The "riddim" has always been a fundamental component of Jamaican music, particularly for dancehall and reggae. In 1968 Sir Coxsone Dodd brought an echoplex electronic machine into Studio One that would forever change the sound of reggae, introducing the 'one drop' element of riddims. Later Wayne Smith and King Jammy would create the "Sleng Teng" riddim, the first ever fully computerized riddim and incidentally one of the most popular- if not the most popular riddim to be produced in Jamaica.
Since then the "riddim" continues to evolve especially with the advances in technologies available to producers. Today Jamaica possesses a wide catalogue of one-drop and "juggling" riddims- and the pool keeps growing.
Producer Craig Marsh, more popularly known as Serani, has been contributing to this pool since 2001 with the production house Daseca. Anger Management, Dancehall Again, Dreaming and Genesis Riddim are some of his best known work along with singles such as Tony Matterhorn's Dutty Wine, Sean Paul's We Be Burnin' and several Mavado hits.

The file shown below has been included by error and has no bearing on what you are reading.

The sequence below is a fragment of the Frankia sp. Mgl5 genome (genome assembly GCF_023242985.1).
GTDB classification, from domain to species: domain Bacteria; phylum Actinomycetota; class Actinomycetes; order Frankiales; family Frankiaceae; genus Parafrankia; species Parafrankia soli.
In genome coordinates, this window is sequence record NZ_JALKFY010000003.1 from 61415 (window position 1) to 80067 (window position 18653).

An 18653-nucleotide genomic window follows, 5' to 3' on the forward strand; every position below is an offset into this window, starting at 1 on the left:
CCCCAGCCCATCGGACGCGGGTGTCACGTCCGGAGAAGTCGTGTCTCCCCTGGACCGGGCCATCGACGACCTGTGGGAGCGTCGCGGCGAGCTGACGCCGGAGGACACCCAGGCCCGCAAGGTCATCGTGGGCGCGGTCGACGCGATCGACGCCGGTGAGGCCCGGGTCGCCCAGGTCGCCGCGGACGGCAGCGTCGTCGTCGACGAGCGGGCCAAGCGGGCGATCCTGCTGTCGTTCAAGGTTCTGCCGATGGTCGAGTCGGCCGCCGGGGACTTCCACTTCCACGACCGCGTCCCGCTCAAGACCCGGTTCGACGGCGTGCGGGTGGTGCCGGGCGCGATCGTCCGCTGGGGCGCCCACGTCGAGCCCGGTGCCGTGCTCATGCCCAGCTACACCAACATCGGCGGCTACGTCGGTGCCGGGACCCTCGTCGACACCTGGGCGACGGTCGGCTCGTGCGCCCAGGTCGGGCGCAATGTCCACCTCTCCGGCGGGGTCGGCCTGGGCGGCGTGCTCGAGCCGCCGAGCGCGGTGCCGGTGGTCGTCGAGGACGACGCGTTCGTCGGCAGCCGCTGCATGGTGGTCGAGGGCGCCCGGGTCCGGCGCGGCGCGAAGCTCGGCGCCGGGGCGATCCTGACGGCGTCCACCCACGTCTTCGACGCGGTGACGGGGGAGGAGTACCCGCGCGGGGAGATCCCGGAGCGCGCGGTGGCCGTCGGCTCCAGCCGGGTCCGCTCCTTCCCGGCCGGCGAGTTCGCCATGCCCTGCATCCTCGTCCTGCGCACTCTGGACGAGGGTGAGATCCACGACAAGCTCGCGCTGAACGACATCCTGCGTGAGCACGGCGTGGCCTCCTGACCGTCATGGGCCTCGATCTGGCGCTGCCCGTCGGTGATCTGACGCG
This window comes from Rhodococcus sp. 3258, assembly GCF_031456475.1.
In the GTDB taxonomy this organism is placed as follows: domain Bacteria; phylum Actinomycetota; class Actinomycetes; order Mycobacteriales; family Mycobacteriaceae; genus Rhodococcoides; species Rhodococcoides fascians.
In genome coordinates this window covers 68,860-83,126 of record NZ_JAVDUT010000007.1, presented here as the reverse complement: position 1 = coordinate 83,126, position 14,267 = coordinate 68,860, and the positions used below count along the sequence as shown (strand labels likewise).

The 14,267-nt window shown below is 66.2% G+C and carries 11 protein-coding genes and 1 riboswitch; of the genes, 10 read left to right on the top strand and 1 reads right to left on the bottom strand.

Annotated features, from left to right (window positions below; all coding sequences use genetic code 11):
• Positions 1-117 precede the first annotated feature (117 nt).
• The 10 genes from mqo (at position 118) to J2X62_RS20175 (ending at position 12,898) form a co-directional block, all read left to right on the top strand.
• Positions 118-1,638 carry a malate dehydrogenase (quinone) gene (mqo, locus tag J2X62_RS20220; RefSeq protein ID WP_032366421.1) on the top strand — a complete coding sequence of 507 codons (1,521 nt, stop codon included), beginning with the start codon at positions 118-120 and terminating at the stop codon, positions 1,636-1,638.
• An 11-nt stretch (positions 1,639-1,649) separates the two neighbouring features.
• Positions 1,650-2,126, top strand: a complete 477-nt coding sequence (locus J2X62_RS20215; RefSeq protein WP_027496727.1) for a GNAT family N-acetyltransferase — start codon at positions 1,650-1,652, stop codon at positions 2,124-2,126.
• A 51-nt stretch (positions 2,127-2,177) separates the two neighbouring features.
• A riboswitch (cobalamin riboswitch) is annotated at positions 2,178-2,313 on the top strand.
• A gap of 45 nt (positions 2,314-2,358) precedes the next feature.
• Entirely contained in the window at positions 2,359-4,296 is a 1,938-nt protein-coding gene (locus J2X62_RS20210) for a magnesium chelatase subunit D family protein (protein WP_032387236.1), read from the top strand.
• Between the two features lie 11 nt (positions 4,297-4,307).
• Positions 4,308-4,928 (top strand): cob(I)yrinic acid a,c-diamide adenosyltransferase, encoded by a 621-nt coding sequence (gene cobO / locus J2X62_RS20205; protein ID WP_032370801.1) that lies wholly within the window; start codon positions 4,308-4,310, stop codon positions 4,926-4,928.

Doubling as singjay, delivering singles such as No Games and She Loves Me, Serani continues to be prolific- though with a newly formed record label "Rock Stone". His most recent project the "Caribbean Drop" Riddim fuses the vibe of a quintessential juggling riddim with the groove of a one-drop riddim through the sweet strums of the steel guitar and groovy shakes from the cabasa.
(See Serani in his element as he explores and executes a unique blending of the juggling and one drop riddim elements to create the Caribbean Drop riddim)
A part from creating the riddim, Serani also voiced his own song on the riddim entitled "One Drop", a song about the latest dance trend among ladies in the dancehall with the same name. So far the riddim has been receiving major rotation at nightly dancehall events from popular selectors Foota Hype and CD Fantasy sound among others.